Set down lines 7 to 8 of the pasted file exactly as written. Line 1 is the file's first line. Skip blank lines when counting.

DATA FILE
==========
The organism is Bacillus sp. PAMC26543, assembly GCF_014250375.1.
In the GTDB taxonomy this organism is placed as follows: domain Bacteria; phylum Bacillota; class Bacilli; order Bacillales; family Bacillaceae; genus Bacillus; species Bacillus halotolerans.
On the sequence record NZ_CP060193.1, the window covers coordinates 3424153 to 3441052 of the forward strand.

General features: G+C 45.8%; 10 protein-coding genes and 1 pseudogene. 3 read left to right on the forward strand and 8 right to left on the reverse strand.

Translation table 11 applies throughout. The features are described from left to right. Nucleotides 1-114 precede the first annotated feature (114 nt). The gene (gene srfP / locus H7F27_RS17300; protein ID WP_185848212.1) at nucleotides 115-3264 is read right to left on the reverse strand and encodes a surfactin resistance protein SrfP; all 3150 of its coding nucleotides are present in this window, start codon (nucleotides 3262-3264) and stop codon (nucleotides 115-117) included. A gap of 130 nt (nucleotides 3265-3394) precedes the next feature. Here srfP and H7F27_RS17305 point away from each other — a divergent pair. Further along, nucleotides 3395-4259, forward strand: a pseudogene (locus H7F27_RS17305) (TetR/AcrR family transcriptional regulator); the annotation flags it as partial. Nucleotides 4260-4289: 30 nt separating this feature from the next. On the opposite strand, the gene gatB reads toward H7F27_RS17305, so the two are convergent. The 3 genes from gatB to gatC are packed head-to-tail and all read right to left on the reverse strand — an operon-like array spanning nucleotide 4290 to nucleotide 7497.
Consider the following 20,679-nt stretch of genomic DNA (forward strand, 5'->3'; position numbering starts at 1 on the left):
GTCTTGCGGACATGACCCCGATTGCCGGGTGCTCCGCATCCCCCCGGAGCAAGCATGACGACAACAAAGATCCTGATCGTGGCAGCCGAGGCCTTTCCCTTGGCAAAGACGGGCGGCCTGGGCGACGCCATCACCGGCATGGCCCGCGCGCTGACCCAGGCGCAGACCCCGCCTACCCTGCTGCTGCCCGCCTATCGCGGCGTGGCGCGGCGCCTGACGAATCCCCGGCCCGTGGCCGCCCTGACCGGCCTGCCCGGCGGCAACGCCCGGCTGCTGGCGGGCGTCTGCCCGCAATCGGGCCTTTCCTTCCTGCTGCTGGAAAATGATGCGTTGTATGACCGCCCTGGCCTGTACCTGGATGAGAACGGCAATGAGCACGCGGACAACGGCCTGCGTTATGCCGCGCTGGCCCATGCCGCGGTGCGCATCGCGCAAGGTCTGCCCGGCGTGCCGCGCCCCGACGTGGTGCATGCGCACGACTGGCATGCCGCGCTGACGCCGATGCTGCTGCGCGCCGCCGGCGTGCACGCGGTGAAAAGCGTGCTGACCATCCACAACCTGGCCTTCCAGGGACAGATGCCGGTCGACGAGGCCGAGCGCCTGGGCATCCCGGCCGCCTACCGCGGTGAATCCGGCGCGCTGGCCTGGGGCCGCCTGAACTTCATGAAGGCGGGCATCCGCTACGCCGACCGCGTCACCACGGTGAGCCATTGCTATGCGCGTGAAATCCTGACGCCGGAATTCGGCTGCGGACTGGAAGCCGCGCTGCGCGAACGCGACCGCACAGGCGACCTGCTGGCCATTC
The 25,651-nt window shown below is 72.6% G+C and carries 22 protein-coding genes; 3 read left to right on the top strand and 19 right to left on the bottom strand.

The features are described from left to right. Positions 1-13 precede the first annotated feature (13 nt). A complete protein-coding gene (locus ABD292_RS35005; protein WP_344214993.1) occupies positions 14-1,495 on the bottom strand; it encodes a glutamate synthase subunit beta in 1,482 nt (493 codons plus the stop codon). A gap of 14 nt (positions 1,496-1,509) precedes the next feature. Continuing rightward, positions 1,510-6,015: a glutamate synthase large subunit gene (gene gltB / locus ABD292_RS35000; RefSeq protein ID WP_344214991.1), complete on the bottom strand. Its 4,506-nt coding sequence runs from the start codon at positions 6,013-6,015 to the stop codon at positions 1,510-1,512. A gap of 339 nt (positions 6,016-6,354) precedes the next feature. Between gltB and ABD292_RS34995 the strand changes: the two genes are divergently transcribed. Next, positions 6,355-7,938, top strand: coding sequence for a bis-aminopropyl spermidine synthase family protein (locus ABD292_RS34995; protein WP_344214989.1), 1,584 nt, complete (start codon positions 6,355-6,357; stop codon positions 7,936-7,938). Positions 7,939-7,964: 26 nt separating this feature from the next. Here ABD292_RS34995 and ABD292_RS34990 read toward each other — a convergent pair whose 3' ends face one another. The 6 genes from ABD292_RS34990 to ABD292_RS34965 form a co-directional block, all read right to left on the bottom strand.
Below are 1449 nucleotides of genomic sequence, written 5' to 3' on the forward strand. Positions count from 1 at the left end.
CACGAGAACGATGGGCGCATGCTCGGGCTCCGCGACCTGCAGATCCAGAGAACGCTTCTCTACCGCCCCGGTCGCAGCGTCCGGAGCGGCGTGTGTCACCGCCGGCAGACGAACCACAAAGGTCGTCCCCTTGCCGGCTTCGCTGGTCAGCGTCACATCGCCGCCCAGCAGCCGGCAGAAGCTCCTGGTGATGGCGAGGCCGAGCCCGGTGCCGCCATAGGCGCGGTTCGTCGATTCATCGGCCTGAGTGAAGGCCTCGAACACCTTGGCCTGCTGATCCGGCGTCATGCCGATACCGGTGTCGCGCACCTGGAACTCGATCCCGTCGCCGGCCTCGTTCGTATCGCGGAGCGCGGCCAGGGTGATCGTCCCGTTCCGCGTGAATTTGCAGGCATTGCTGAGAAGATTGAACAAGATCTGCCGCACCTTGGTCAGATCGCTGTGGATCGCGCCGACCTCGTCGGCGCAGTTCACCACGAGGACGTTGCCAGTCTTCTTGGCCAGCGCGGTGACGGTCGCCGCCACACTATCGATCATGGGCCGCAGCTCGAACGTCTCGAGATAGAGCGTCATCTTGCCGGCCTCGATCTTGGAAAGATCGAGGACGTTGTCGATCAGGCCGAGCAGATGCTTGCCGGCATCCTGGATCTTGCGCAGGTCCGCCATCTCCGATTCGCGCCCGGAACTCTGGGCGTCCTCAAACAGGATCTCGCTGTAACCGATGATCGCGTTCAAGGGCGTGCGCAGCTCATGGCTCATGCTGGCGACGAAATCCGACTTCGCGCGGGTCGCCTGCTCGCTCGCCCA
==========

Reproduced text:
GTCTTGCGGACATGACCCCGATTGCCGGGTGCTCCGCATCCCCCCGGAGCAAGCATGACGACAACAAAGATCCTGATCGTGGCAGCCGAGGCCTTTCCCTTGGCAAAGACGGGCGGCCTGGGCGACGCCATCACCGGCATGGCCCGCGCGCTGACCCAGGCGCAGACCCCGCCTACCCTGCTGCTGCCCGCCTATCGCGGCGTGGCGCGGCGCCTGACGAATCCCCGGCCCGTGGCCGCCCTGACCGGCCTGCCCGGCGGCAACGCCCGGCTGCTGGCGGGCGTCTGCCCGCAATCGGGCCTTTCCTTCCTGCTGCTGGAAAATGATGCGTTGTATGACCGCCCTGGCCTGTACCTGGATGAGAACGGCAATGAGCACGCGGACAACGGCCTGCGTTATGCCGCGCTGGCCCATGCCGCGGTGCGCATCGCGCAAGGTCTGCCCGGCGTGCCGCGCCCCGACGTGGTGCATGCGCACGACTGGCATGCCGCGCTGACGCCGATGCTGCTGCGCGCCGCCGGCGTGCACGCGGTGAAAAGCGTGCTGACCATCCACAACCTGGCCTTCCAGGGACAGATGCCGGTCGACGAGGCCGAGCGCCTGGGCATCCCGGCCGCCTACCGCGGTGAATCCGGCGCGCTGGCCTGGGGCCGCCTGAACTTCATGAAGGCGGGCATCCGCTACGCCGACCGCGTCACCACGGTGAGCCATTGCTATGCGCGTGAAATCCTGACGCCGGAATTCGGCTGCGGACTGGAAGCCGCGCTGCGCGAACGCGACCGCACAGGCGACCTGCTGGCCATTC
The 25,651-nt window shown below is 72.6% G+C and carries 22 protein-coding genes; 3 read left to right on the top strand and 19 right to left on the bottom strand.